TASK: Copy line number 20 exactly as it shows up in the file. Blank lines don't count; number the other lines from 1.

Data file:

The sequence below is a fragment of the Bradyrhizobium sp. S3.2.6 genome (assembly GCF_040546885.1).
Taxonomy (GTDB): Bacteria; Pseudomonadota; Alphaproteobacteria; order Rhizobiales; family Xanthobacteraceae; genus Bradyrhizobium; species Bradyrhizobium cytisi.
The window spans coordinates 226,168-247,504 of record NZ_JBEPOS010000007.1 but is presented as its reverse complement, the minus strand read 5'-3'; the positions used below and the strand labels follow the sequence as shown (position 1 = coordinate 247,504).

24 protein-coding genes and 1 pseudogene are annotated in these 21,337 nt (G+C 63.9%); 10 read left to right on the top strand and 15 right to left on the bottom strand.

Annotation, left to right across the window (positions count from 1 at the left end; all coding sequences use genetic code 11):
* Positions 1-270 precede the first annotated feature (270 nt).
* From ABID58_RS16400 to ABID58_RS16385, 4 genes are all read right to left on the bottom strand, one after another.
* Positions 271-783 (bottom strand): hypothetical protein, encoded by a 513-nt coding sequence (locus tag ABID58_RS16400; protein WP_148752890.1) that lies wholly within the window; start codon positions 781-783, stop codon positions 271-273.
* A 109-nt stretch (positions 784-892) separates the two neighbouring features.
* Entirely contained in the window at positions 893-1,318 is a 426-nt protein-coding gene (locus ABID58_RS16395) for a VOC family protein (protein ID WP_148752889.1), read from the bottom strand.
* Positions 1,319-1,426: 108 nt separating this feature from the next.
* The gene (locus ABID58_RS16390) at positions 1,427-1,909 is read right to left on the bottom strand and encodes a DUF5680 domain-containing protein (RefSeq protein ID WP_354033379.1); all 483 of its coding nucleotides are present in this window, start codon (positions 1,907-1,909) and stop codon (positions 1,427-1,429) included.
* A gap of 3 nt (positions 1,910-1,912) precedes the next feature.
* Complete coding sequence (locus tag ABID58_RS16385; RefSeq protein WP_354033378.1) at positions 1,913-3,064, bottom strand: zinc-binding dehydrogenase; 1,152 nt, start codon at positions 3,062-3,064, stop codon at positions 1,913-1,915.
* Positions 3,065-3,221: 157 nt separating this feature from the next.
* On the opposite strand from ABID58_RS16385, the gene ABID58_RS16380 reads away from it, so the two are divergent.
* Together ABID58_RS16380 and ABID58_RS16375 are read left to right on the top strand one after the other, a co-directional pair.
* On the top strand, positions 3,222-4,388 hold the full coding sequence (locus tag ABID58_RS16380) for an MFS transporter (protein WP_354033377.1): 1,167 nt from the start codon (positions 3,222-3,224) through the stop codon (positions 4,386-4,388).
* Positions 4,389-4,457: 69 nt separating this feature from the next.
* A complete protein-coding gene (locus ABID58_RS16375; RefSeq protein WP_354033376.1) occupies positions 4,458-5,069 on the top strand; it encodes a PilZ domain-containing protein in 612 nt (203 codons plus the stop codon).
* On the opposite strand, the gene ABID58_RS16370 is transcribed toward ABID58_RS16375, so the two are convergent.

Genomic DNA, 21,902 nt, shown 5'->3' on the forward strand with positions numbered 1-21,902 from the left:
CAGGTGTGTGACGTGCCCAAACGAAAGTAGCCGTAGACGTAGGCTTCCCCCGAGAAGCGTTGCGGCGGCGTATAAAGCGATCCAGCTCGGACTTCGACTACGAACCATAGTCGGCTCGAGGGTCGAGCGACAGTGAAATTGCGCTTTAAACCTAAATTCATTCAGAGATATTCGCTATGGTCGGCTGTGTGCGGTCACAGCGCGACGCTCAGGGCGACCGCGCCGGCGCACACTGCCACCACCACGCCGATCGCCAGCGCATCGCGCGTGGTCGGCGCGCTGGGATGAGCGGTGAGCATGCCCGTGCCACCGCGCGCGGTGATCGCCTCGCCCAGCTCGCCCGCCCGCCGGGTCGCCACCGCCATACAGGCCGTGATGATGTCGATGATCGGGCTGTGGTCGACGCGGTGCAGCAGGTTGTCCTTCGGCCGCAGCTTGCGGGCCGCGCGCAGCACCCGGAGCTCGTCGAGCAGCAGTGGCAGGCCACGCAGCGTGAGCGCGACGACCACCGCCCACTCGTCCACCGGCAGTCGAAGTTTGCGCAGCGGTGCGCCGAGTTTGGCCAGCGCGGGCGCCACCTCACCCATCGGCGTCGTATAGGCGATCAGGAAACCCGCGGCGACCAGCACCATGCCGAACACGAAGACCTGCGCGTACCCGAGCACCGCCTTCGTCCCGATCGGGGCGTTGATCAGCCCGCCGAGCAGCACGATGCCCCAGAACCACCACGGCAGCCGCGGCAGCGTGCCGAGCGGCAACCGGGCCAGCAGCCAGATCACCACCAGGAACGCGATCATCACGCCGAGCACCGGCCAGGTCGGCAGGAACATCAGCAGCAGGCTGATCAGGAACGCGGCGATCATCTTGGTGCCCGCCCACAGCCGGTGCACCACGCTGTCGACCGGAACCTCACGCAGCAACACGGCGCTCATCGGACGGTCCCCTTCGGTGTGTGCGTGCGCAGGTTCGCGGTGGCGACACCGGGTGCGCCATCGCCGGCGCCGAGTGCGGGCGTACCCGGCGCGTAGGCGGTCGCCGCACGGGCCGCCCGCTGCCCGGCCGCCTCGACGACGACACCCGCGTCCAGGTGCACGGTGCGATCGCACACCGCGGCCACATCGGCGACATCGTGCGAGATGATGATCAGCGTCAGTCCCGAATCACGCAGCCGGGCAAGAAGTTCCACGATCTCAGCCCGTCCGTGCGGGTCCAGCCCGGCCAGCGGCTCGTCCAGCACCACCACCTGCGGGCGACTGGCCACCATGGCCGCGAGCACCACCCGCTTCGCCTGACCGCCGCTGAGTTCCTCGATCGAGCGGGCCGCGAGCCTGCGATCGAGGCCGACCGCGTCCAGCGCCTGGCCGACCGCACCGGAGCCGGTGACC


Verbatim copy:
* A complete protein-coding gene (locus ABID58_RS16375; RefSeq protein WP_354033376.1) occupies positions 4,458-5,069 on the top strand; it encodes a PilZ domain-containing protein in 612 nt (203 codons plus the stop codon).